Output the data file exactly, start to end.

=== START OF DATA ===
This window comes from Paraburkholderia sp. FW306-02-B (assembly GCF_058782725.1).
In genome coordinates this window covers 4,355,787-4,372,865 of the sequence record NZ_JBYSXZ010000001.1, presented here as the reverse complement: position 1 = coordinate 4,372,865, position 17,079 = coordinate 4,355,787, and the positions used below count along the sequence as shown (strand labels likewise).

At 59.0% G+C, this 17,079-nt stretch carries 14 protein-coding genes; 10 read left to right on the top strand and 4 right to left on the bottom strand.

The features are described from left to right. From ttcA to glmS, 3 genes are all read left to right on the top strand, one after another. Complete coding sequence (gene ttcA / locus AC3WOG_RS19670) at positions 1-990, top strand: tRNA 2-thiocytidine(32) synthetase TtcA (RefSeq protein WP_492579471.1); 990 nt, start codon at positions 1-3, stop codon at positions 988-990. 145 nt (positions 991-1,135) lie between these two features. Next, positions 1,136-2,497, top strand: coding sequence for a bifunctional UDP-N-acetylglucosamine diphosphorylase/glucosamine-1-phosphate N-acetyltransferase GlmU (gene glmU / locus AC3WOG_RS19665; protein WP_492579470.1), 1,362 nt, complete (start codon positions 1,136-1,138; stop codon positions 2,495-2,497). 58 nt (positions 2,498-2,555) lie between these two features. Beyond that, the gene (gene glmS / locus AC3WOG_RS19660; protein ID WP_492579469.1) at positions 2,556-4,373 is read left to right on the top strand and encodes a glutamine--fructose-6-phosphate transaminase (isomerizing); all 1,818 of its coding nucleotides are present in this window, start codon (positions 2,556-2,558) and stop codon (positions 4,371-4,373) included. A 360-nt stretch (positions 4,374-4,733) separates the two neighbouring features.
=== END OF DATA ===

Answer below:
This window comes from Paraburkholderia sp. FW306-02-B (assembly GCF_058782725.1).
In genome coordinates this window covers 4,355,787-4,372,865 of the sequence record NZ_JBYSXZ010000001.1, presented here as the reverse complement: position 1 = coordinate 4,372,865, position 17,079 = coordinate 4,355,787, and the positions used below count along the sequence as shown (strand labels likewise).

At 59.0% G+C, this 17,079-nt stretch carries 14 protein-coding genes; 10 read left to right on the top strand and 4 right to left on the bottom strand.

The features are described from left to right. From ttcA to glmS, 3 genes are all read left to right on the top strand, one after another. Complete coding sequence (gene ttcA / locus AC3WOG_RS19670) at positions 1-990, top strand: tRNA 2-thiocytidine(32) synthetase TtcA (RefSeq protein WP_492579471.1); 990 nt, start codon at positions 1-3, stop codon at positions 988-990. 145 nt (positions 991-1,135) lie between these two features. Next, positions 1,136-2,497, top strand: coding sequence for a bifunctional UDP-N-acetylglucosamine diphosphorylase/glucosamine-1-phosphate N-acetyltransferase GlmU (gene glmU / locus AC3WOG_RS19665; protein WP_492579470.1), 1,362 nt, complete (start codon positions 1,136-1,138; stop codon positions 2,495-2,497). 58 nt (positions 2,498-2,555) lie between these two features. Beyond that, the gene (gene glmS / locus AC3WOG_RS19660; protein ID WP_492579469.1) at positions 2,556-4,373 is read left to right on the top strand and encodes a glutamine--fructose-6-phosphate transaminase (isomerizing); all 1,818 of its coding nucleotides are present in this window, start codon (positions 2,556-2,558) and stop codon (positions 4,371-4,373) included. A 360-nt stretch (positions 4,374-4,733) separates the two neighbouring features.